The Brief, powered by VDMA – Can the EU trust Erdogan?

DISCLAIMER: All opinions in this column reflect the views of the author(s), not of EURACTIV Media network.

The Brief is EURACTIV's evening newsletter. [EPA-EFE/TOLGA BOZOGLU]

With the visit of Foreign Minister Mevlut Çavuşoğlu to Brussels, Turkey is attempting to change tack vis-à-vis the EU.

Confrontation in the Eastern Mediterranean has led nowhere. More tensions have arisen in LibyaCyprus and Nagorno-Karabakh. Personal attacks on EU leaders, President Macron in particular, have caused damage that’s difficult to repair.

Besides, the economic situation in Turkey is deteriorating and the country is missing out on economic opportunities. As an example, the bad political climate has caused Volkswagen to reverse its €1 billion investment in Turkey and re-direct it to Slovakia instead.

In short, things are not looking good for Ankara.

With Brexit, Turkey has lost a precious supporter in the EU. Moreover, Turkey is uncomfortable with the new Biden administration, anticipating an end to the US laissez-faire approach in Syria under Trump, and the resumption of Washington’s support for the Kurdish PKK considered a terrorist organisation by Ankara.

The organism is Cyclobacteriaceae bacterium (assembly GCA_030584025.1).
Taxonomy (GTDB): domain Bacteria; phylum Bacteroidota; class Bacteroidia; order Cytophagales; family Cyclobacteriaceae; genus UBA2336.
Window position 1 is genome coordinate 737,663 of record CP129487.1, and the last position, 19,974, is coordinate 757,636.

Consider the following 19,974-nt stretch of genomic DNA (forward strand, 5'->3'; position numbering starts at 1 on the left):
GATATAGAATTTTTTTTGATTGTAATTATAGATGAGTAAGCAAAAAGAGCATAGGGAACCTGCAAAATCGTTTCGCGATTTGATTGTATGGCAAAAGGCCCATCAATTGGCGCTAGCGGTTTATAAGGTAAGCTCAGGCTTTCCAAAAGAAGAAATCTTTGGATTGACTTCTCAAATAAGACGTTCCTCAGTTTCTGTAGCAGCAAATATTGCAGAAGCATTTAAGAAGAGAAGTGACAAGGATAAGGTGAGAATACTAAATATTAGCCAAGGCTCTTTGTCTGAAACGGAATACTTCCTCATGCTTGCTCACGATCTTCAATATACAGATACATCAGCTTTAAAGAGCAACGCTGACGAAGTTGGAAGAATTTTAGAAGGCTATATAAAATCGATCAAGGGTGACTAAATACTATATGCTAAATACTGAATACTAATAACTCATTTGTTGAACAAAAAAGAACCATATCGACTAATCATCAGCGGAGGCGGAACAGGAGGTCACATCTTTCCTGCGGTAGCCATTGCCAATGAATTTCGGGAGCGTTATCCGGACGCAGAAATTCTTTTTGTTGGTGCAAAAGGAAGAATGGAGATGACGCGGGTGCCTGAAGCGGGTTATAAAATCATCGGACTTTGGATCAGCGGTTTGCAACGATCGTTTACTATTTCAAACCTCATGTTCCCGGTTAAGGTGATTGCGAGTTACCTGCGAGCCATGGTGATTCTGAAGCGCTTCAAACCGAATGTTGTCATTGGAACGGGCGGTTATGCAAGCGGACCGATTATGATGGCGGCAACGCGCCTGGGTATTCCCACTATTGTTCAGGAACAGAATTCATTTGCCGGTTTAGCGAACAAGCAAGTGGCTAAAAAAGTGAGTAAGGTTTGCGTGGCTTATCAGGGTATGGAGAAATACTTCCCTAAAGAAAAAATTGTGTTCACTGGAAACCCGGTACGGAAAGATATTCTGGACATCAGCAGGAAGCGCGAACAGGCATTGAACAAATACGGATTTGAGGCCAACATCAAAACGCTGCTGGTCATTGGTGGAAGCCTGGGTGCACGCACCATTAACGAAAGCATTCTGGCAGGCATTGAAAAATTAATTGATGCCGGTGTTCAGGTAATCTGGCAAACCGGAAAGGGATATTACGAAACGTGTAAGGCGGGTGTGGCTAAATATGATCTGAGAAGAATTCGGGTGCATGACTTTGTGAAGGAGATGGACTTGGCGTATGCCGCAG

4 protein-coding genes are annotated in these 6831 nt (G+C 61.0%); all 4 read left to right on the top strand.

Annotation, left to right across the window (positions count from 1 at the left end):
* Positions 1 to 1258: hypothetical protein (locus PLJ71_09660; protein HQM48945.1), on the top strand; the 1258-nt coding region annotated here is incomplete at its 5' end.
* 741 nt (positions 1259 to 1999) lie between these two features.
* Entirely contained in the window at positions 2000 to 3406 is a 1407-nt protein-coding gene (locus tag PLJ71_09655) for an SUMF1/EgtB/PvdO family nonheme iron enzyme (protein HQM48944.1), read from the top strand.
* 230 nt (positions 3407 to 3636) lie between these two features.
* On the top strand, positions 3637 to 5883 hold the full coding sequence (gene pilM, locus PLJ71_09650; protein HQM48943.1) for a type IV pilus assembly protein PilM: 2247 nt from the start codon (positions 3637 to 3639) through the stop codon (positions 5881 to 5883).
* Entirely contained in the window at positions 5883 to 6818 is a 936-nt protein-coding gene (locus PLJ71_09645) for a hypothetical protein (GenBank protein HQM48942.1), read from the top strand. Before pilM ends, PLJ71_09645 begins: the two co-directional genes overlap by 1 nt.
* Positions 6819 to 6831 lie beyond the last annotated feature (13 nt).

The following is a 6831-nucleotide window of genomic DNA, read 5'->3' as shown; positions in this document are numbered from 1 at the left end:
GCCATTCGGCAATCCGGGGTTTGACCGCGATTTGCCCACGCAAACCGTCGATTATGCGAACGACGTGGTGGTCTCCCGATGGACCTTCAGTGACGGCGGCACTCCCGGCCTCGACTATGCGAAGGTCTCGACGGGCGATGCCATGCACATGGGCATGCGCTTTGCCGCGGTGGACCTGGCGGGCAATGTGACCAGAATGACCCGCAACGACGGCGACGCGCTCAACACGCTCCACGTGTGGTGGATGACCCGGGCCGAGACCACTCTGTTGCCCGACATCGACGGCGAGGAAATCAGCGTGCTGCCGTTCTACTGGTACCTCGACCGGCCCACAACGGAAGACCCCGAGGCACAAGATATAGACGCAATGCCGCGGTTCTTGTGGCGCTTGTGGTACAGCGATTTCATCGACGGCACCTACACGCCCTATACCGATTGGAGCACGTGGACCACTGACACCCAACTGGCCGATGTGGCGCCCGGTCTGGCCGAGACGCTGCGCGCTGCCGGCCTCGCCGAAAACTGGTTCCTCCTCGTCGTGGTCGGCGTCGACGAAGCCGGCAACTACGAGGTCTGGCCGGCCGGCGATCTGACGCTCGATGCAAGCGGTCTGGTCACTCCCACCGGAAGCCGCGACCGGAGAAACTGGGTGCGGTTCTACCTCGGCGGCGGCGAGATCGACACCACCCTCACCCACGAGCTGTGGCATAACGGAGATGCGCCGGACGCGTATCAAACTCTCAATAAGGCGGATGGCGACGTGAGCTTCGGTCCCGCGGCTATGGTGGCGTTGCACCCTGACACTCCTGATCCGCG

A “new beginning” with the EU and the start of bilateral talks with Greece to find solutions over the Aegean Sea are clearly in the interest of Turkish President Recep Tayyip Erdoğan.

Besides, the Turkish strongman lives in constant fear of a military coup d’état, a tradition in his country. The more catastrophic the situation in and around Turkey, the more likely a coup becomes.

For Erdoğan, the improvement of relations with the EU is a matter of survival.

For its part, the EU has decided on a carrot-and-stick policy towards Ankara, which includes a positive political agenda with a specific emphasis on the modernisation of the Customs Union and trade facilitation, people to people contacts, high-level dialogue, and continued cooperation on migration issues.

The question is, of course, how credible is Erdoğan’s change of tactics, and how to avoid the EU ending up looking stupid, or at least naïve, by making overtures to a cheating tyrant.

The heavy historic and legal background of the dispute between Turkey and Greece in the Aegean Sea only suggests how long and difficult the talks to delimitate the territorial waters, the continental shelf, and exclusive economic zones could be.

But the proof of the pudding is in the Greek-Turkish bilateral talks.

It was the right decision to keep them outside the EU framework, but Brussels should still keep an eye on them. Because in the absence of progress, the EU should have no reason to extend the carrot to Ankara. Not to Erdoğan, in any case.


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Look out for…

  • Informal meeting of education ministers

Views are the author’s

[Edited by Zoran Radosavljevic]

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